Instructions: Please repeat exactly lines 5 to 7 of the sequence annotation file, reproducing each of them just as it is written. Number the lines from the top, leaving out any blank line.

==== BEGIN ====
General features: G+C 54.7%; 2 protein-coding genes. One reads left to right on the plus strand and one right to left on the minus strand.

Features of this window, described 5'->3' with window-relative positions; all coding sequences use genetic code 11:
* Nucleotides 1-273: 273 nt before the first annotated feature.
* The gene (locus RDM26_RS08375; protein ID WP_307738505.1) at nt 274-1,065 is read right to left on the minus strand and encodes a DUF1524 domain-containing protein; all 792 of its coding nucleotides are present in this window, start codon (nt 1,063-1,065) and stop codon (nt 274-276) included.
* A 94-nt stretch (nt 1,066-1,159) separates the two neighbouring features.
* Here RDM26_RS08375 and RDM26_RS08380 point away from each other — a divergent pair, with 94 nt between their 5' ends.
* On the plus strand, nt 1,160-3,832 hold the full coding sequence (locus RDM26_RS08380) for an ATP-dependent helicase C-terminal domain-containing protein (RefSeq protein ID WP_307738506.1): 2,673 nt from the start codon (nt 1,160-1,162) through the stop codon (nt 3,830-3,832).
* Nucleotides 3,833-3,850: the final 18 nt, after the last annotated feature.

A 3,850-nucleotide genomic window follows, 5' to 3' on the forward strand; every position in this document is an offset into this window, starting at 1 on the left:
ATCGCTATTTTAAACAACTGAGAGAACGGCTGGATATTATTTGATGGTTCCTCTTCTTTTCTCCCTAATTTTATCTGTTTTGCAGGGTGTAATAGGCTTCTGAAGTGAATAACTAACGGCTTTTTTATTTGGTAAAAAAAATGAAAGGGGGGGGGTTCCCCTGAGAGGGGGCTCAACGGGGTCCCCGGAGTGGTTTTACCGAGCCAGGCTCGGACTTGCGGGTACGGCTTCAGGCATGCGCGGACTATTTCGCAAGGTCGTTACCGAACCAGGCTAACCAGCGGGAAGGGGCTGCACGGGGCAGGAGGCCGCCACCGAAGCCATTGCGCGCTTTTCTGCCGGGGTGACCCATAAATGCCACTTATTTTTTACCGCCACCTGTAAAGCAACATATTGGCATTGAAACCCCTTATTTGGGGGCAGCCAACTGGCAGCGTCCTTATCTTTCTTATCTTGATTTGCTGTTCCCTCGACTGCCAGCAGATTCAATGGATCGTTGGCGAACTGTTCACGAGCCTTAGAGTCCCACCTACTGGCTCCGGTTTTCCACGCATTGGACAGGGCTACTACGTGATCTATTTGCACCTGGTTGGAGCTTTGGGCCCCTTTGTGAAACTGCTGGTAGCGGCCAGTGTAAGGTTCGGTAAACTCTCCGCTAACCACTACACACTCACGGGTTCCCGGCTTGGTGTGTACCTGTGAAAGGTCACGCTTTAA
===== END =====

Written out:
* A 94-nt stretch (nt 1,066-1,159) separates the two neighbouring features.
* Here RDM26_RS08375 and RDM26_RS08380 point away from each other — a divergent pair, with 94 nt between their 5' ends.
* On the plus strand, nt 1,160-3,832 hold the full coding sequence (locus RDM26_RS08380) for an ATP-dependent helicase C-terminal domain-containing protein (RefSeq protein ID WP_307738506.1): 2,673 nt from the start codon (nt 1,160-1,162) through the stop codon (nt 3,830-3,832).